The Egyptian regime’s contempt for – and fear of – the media can be seen in the recent seizure of satellite uplink equipment used by Al-Jazeera’s Cairo bureau and prosecution of the equipment’s owner; in what news execs tell us is pressure on Egypt-based satellite channels like Dream, Orbit, O-TV and El-Mehwar to sanitize their coverage of the recent riots in the delta town of Mahalla. It was also on display in the roundup of journalists and bloggers writing about the recent national strikes, and in the ham-fisted arrest of a Cairo University student, who, at an open forum with the prime minister, pointed out the contradiction between the PM’s call for young people to express their opinions on the Internet and the ongoing detention of numerous online activists.
Somewhat perversely, Freedom House shifted Egypt from the “not free” to “partly free” category in the 2008 report, but that was inspired by the “increased willingness” of Egyptian journalists to “cross press freedom ‘red lines,’” a brave trend in the face of increasingly overt government efforts to beat the media genie back into its bottle.
For example, the decision by Egypt’s Nilesat to pull the plug on Al-Hiwar, a London-based channel critical of the Mubarak regime, undermines claims that the Satellite Broadcasting Charter recently adopted by the Arab League is aimed primarily at hard-line Islamist stations radicalizing the youth.
That charter is emblematic of the degree to which Arab governments are struggling to cope with the cacophony of criticism seeping into their countries through satellite television, the Internet and SMS. Opponents no longer just rally; now they “twitter.” Banning TV cameras is no longer enough when every cell phone is a potential weapon in the media war. Social networking sites where 12-year-old girls trade make-up secrets have become breeding grounds for revolution.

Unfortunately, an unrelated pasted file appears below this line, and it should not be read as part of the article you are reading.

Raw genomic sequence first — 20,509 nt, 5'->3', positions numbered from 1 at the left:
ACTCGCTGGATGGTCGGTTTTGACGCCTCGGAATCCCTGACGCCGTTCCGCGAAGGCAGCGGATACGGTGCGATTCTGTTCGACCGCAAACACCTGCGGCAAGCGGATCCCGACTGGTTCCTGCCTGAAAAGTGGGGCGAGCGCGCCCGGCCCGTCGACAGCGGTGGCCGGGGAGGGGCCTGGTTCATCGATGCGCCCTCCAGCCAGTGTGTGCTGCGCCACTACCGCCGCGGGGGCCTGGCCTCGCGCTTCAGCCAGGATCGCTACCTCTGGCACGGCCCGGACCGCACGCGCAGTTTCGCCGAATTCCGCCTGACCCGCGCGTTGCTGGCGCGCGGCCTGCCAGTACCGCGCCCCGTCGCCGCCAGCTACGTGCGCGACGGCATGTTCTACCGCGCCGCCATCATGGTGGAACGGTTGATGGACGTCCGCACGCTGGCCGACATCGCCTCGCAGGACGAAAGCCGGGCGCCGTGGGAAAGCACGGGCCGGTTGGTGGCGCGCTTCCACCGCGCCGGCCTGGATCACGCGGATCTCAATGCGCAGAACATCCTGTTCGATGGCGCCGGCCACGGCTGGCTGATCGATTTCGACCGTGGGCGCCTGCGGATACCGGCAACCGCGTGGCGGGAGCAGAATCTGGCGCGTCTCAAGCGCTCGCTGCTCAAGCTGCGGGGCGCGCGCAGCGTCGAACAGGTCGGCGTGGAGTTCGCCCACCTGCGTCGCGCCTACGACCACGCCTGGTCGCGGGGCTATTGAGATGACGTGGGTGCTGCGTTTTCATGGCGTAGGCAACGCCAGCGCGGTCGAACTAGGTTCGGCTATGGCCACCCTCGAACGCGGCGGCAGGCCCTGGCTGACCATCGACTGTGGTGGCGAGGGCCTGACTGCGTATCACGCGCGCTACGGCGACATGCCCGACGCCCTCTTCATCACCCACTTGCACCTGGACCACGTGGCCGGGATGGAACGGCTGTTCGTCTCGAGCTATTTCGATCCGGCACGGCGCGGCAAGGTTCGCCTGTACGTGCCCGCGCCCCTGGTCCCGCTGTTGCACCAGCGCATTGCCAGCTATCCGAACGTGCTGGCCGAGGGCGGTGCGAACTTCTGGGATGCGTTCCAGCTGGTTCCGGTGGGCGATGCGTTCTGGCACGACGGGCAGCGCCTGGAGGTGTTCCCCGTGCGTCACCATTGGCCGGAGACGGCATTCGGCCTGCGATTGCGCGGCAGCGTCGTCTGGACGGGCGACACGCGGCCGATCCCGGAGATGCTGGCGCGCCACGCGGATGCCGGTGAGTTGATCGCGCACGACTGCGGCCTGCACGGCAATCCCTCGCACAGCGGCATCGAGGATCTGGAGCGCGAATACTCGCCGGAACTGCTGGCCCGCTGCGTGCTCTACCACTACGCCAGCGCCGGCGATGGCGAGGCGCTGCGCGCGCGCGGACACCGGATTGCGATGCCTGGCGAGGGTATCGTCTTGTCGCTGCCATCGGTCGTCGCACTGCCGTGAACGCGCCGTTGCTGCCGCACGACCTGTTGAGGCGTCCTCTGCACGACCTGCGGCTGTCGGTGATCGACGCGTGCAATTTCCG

The media ripple effect creates waves of information, breaching the walls of censorship with which Arab leaders have so long defended their castles. Each new story about public discontent reinforces the last. Peasants angry about the price of bread sympathize with intellectuals angry about rigged elections, who in turn support the rights of factory workers hundreds of miles away. Thus bloggers are jailed in Saudi Arabia, websites are blocked in Bahrain, Morocco blocks transmission of al-Jazeera’s Rabat-based Maghreb program, newspapers in Yemen are shut down and in Princess Rym’s own kingdom four journalists (one of whom was in the elite audience for her speech) were convicted for reporting a story that was factually correct.
That Lebanon has been driven back to the brink of civil war over efforts to shut down Hezbollah’s telecommunication network, and that the militia’s immediate response was to silence Saad Hariri’s pro-government Future TV and al-Ekhbariya TV channels and burn his newspaper, are further reminders that media are a central tool of power in the modern Middle East.
Lest we forget that even those who portray themselves as white knights sometimes have dark hearts, we must take note of news that the Pentagon has secretly set up a network of Potemkin news sites – including the Arabic Mawtani.com and Maghrabia.com – designed to peddle propaganda under the guise of independent journalism, and that the U.S. military finally released Al-Jazeera cameraman Sami al-Hajj after six years imprisoned at Guantanamo Bay and freed AP photographer Bilal Hussein, who served 735 days in detention in Iraq. No evidence, no charges, no trial in either case.
That they have been freed is a positive turn in the plot, but it is likely to be a long time before any Arab journalist lives happily ever after.
Lawrence Pintak is director of the Kamal Adham Center for Electronic Journalism at The American University in Cairo and publisher/co-editor of Arab Media & Society. His latest book is Reflections in a Bloodshot Lens: America, Islam & the War of Ideas.